A recent press release about the pro debut of Oleksandr Usyk (not Alexander) on Nov. 9 finally alerted some journalists that the cruiserweight Olympic champion had actually turned pro. He did that right after Vasyl Lomachenko singed with Top Rank. The two are team mates and close friends and they traveled to the US together to seek a deal with a premiere promotional company. Both are Olympic champions from the Ukraine and very competent boxers whose styles would need only minor tactical adjustments for them to cross over to the paid ranks. Conditioning should not be a problem for people who run the marathon distance as a part of their road work.
Lomachenko was in high demand and he put up an auction of sorts demanding a championship fight in his debut along with the financial terms. Apparently Top Rank beat the rest to the chase and attracted the diamond in the rough to their stable. A debut for a title was a pipe dream but the rest of the requirements may have been met.
If Lomachenko’s pro career started as a success story scenario, Usyk’s story had much more to do with realism. He is a cruiser weight and there are no apparent lucrative fights for him in the USA (or anywhere), he is too big for light heavy and not big enough for heavy weight. Unless a new star illuminates on the American scene, Usyk will spend his career as a cruiser weight fighting primarily in Europe/Germany with his debut taking place in his home country of Ukraine.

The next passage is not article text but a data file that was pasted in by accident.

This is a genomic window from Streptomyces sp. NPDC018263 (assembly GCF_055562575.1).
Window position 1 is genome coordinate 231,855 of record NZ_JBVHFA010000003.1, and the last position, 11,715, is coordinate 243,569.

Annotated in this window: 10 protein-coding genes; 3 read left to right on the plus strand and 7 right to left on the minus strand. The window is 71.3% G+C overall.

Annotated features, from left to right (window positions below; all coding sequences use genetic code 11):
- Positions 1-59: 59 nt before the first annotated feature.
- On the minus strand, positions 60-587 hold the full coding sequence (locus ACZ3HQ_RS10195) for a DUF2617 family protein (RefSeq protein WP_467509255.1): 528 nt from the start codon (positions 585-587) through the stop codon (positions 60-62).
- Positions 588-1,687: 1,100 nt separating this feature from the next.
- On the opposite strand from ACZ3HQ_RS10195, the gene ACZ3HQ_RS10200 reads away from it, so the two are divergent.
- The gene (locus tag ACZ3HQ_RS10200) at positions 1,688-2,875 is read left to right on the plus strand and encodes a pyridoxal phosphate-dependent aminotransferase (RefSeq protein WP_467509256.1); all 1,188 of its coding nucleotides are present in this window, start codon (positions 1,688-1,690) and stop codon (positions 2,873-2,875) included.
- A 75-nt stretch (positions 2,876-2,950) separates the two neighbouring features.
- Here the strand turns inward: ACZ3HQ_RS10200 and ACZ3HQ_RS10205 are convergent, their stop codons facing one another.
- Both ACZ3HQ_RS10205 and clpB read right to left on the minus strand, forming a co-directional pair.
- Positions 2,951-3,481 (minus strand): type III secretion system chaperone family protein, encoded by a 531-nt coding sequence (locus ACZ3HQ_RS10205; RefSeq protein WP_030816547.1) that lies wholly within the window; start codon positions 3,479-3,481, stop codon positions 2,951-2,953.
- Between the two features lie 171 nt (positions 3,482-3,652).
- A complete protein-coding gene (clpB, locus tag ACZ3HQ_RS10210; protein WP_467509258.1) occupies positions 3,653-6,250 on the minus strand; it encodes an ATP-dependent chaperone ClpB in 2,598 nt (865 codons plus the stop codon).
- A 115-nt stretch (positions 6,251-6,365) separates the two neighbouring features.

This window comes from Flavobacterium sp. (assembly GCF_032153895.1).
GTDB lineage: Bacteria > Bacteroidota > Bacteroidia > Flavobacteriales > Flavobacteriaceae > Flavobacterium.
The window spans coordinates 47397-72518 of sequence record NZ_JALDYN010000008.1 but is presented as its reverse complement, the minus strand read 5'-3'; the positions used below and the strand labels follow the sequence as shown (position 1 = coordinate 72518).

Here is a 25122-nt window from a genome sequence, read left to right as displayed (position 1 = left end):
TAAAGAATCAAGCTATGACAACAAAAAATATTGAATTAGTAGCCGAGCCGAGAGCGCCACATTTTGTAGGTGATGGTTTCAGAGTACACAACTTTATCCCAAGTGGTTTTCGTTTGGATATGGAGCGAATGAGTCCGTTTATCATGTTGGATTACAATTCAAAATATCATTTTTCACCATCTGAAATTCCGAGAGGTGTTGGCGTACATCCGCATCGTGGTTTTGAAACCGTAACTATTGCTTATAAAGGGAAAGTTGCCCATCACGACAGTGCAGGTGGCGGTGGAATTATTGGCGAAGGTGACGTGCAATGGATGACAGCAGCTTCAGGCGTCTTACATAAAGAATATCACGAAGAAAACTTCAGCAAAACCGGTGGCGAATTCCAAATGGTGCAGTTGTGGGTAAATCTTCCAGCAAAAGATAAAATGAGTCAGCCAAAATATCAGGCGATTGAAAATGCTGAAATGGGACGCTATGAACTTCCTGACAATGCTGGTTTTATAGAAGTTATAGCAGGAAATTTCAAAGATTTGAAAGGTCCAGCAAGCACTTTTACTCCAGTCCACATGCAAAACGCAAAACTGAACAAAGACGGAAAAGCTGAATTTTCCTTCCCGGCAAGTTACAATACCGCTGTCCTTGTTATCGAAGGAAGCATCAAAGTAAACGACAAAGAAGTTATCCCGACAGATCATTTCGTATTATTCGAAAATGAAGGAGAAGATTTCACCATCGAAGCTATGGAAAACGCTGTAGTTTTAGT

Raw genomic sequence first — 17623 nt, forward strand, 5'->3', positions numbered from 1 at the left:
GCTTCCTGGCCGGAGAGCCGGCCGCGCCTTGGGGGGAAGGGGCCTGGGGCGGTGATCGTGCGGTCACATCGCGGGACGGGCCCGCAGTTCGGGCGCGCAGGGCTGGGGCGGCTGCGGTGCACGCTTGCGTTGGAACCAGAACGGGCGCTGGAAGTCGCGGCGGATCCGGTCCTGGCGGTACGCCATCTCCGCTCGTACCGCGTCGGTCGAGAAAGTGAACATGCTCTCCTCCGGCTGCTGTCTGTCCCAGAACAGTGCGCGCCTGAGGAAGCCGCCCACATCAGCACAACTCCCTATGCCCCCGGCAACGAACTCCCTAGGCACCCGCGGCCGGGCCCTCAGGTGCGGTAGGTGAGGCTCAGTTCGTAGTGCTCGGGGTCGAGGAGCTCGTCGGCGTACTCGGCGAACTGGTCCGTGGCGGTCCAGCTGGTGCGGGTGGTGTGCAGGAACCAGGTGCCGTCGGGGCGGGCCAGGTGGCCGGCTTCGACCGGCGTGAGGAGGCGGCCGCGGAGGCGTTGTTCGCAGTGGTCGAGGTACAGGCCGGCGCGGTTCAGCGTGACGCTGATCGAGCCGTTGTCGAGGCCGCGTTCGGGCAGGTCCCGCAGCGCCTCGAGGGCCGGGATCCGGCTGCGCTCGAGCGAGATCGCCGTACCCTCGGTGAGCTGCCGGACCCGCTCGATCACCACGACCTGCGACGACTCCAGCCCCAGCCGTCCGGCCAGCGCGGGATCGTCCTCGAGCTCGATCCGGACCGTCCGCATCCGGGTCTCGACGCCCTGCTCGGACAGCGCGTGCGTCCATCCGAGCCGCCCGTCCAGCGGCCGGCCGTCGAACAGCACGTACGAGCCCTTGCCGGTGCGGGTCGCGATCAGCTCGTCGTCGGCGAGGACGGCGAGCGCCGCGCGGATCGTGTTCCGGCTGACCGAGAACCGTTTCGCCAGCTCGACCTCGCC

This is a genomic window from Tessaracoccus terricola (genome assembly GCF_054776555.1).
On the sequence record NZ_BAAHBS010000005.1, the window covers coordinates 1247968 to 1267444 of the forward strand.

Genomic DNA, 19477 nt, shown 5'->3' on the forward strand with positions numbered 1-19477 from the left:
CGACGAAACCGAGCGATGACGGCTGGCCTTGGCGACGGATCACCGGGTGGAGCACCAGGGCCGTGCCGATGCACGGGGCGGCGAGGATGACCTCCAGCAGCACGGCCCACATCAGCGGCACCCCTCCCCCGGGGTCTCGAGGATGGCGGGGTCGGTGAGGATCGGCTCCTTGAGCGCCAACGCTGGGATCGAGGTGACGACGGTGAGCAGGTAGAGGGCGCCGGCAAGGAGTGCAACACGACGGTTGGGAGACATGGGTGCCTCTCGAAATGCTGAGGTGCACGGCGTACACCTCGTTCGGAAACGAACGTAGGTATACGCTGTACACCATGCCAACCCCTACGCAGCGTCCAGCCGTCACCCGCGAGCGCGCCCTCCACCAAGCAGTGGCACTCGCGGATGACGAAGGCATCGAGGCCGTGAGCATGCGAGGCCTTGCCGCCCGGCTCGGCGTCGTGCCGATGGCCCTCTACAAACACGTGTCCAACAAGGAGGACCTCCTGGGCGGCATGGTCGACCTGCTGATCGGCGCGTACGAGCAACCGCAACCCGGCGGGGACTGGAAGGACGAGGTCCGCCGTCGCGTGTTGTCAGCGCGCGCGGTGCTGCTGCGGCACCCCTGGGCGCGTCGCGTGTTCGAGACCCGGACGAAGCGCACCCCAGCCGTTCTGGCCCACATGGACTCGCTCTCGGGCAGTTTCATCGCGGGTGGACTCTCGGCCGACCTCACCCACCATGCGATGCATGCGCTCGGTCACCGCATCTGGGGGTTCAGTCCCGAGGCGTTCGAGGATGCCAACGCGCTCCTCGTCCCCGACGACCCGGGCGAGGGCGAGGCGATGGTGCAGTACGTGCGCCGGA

Most scribes can’t even get Oleksandr’s name right let alone the “subtleties” of turning pro. In fact there are no subtleties; it’s just a matter of the hype starting at the right moment. Usyk comes from a country that does not need as much propaganda as the G8 countries. If he came from such a county he would have had no worries with his pro career, the hype would have created an anxiety among the fans. He would have taken the long route of walking over step stones and finally having two or three meaningful fights for his legacy.
No such luxuries for a true boxer like him. He has signed with K2 promotions and they will have to market him the hard way. Countryman or not, they need to make money with him, no time for propaganda. He should have no trouble with the initial challenges and he will probably deliver handsomely along the way. His tragic flaw is his physique places him at the cruiser weight division which is perhaps the “slowest” among the rest in a struggling industry. If he can put on the quality mass to move up to heavyweight, the sun may come up for him.